Encryption routine

The encryption routine is the thing that differs the most between the variants. In the first and second variants, the encryption uses RC4 and is defined as follows:

struct _MessageToSend V1and2{
   DWORD   magic;
   DWORD   key;
   DWORD   hash;
   BYTE    encryptedMessage[totalContentSize - 0x8];
}

The first DWORD is generated using a random generating algorithm such that the remainder of dividing 0x1ECB will always be 1. The second DWORD is the RC4 key, and the third is the hash value of the message body.

Encrypted message in first and second variants.

Figure 4. Encrypted message in first and second variants.

However, it gets complicated in the third variant. The encryption process involves two steps. At first, it makes use of the Microsoft Cryptography functions from the ADVAPI32 library. After calling CryptAcquireContext with pszContainer = ‘Microsoft Enhanced Cryptographic Provider v1.0’ to acquire the new key container, it calls CryptGenKey to generate the RC4 session key. Then it calls CryptExportKey to export the RC4 session key to a PLAINTEXTKEYBLOB struct. The structures are defined as follows:

struct_PLAINTEXTKEYBLOB {
   BLOBHEADER  hdr;
   DWORD       dwKeySize;
   BYTE        rgbKeyData[];
}

struct_BLOBHEADER {
   BYTE       bType;
   BYTE       bVersion;
   WORD       reserverd;
   ALG_ID     algid;
}

Figure 5 shows an example of the exported PLAINTEXTKEYBLOB. The yellow highlighted area is the BLOBHEADER, describing the format and algorithm of the key (0x6801 means CALG_RC4), and the green highlighted area is the RC4 session key.

Exported PLAINTEXTKEYBLOB.

Figure 5. Exported PLAINTEXTKEYBLOB.

Next, it calls CryptImportKey to import a 0x94 bytes keyblob that is hard coded in the binary. This is the C&C server’s public key. Again, it calls CryptExportKey to export the RC4 session key, but this time it is exported into the SIMPLEBLOB data structure and using the imported server public key to encrypt the exporting key. The SIMPLEBLOB data structure is defined as follows:

struct _SIMPLEBLOB {
   BLOBHEADER   hdr;
   ALG_ID       algid;
   BYTE         encryptedKey[0x80];
}

Figure 6 shows an example of the exported SIMPLEBLOB. The DWORD 0xA400 (highlighted in orange) describes that this exported key is encrypted using RSA public key encryption. The encrypted session key’s algorithm is CALG_RC4 and highlighted in green.

EXPORTED SIMPLEBLOB.

Figure 6. EXPORTED SIMPLEBLOB.

Thus, the RC4 session key has been exported twice, and on the second occasion it is encrypted by the server’s public key so that it can be used for communication. It calls CryptAcquireContext again to create a new key container, imports the plaintext RC4 key and uses it to encrypt the message. In fact, the plaintext key exporting and importing is not necessary since it can just re-use the previously created key handle that is pointing to the session key generated by CryptGenKey. Although the exported key is encrypted using the server’s public key with RSA, it seems the author still wanted to ‘double-tap’ it to make sure the key is secure. It appends four DWORDs to the beginning of the exported SIMPLEBLOB, as shown in Figure 7. They are, in order: magic word, key to encrypt the keyblob, reserved DWORD for hashing the value of the following data, and keyblob size. The magic DWORD value is generated randomly but using an algorithm that means the remainder of dividing 0x1ECB will always be 2.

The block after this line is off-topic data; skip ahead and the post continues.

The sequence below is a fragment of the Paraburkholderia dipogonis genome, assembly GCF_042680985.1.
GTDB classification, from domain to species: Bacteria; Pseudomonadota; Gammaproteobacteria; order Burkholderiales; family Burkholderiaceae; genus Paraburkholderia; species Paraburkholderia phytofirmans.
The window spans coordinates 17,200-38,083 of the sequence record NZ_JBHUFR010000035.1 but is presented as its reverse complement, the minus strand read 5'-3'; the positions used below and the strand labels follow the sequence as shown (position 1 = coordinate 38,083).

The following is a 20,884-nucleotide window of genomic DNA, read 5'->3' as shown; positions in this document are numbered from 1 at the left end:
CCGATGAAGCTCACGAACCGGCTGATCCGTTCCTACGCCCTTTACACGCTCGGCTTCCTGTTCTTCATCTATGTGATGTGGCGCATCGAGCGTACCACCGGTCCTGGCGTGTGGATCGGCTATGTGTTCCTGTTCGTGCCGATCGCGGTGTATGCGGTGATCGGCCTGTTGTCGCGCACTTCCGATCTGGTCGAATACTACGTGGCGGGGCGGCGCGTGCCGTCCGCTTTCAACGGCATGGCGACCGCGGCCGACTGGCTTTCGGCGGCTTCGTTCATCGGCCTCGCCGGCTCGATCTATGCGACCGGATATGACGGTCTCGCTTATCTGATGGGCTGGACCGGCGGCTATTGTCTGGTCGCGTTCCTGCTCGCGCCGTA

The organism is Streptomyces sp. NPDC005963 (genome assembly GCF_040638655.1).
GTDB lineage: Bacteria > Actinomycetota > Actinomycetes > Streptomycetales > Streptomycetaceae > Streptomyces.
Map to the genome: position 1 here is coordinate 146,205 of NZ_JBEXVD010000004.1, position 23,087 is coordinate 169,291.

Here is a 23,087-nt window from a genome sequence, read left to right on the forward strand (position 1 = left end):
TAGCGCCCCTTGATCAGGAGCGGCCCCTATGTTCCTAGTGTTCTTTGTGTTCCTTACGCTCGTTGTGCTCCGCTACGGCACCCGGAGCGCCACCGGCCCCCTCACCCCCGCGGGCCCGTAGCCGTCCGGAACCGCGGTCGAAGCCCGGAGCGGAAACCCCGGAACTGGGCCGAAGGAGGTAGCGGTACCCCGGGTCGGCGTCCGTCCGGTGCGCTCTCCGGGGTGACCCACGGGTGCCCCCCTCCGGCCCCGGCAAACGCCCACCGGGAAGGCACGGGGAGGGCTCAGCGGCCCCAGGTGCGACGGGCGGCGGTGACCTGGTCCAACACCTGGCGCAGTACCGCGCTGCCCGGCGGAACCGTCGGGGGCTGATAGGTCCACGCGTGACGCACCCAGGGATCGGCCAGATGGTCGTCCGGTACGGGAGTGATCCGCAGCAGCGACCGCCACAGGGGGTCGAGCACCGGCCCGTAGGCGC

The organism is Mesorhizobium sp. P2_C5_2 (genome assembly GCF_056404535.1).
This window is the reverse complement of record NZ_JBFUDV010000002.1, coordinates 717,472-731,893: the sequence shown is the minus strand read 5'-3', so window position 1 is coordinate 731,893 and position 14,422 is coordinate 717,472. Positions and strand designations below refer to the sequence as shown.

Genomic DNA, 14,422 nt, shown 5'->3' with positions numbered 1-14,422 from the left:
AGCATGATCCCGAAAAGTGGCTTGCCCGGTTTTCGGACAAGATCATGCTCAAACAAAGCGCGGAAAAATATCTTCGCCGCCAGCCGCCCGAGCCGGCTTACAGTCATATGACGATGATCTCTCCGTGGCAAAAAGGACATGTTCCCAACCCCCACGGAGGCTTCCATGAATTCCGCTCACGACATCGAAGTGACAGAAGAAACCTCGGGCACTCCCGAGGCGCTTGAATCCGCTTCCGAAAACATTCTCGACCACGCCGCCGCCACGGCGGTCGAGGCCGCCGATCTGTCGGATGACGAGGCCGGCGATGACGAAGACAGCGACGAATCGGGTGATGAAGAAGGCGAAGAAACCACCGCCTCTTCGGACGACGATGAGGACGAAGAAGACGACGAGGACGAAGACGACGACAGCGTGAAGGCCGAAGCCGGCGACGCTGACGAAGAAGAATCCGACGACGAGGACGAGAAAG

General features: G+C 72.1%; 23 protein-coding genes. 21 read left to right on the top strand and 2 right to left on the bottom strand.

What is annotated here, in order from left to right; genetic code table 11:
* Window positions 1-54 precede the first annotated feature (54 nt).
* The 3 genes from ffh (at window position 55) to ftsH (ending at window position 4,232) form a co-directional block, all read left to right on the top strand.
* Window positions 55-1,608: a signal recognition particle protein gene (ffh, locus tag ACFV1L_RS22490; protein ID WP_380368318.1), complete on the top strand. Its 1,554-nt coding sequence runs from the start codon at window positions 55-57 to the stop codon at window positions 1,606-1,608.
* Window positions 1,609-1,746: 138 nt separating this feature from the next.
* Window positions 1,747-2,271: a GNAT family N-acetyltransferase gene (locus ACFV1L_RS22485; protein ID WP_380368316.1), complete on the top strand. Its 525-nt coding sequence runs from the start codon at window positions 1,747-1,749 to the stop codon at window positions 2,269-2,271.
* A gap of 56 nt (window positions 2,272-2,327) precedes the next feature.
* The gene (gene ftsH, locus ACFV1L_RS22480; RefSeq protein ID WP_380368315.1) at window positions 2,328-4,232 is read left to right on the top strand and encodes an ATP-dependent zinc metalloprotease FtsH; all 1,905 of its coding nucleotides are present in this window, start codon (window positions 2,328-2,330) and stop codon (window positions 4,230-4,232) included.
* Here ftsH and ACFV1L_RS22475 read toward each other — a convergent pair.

Structure that will encrypt the keyblob.

Figure 7. Structure that will encrypt the keyblob.

Next, it encrypts the keyblob with its size using the algorithm described in the following pseudo code, XOR with modified key:

i = 0;
 j = 0;
if ( data &&dataSize&& key )
 {
sKey = 0x19660D * key + 0x3C6EF35F;
totalCount = dataSize / 4;
if ( dataSize / 4 > 0 )
  {
   j = 4 * totalCount;
do
   {
data[ 4 * i] ^= sKey;
sKey = 0x19660D * sKey + 0x3C6EF35F;
     ++i;
    }
while ( i<totalCount );
  }
remain = dataSize % 4;
if ( dataSize % 4 )  //if the data size can’t be divided exactly by 4
  {
temp = 0;
remainStart = (data + 4 * i);
memcopy(&temp, (data + 4 * i), remain);
temp ^= sKey;
memcopy(remainStart, &temp, remain);
   j += remain;
  }
 }

Finally, it appends the encrypted message to the end of the encrypted keyblob and calculates the hash value of the block. The calculated hash value is stored in the reserved place at +0x8 of this structure. The packet it is going to send to the C&C server can be defined as follows:

struct _MessageToSendV3{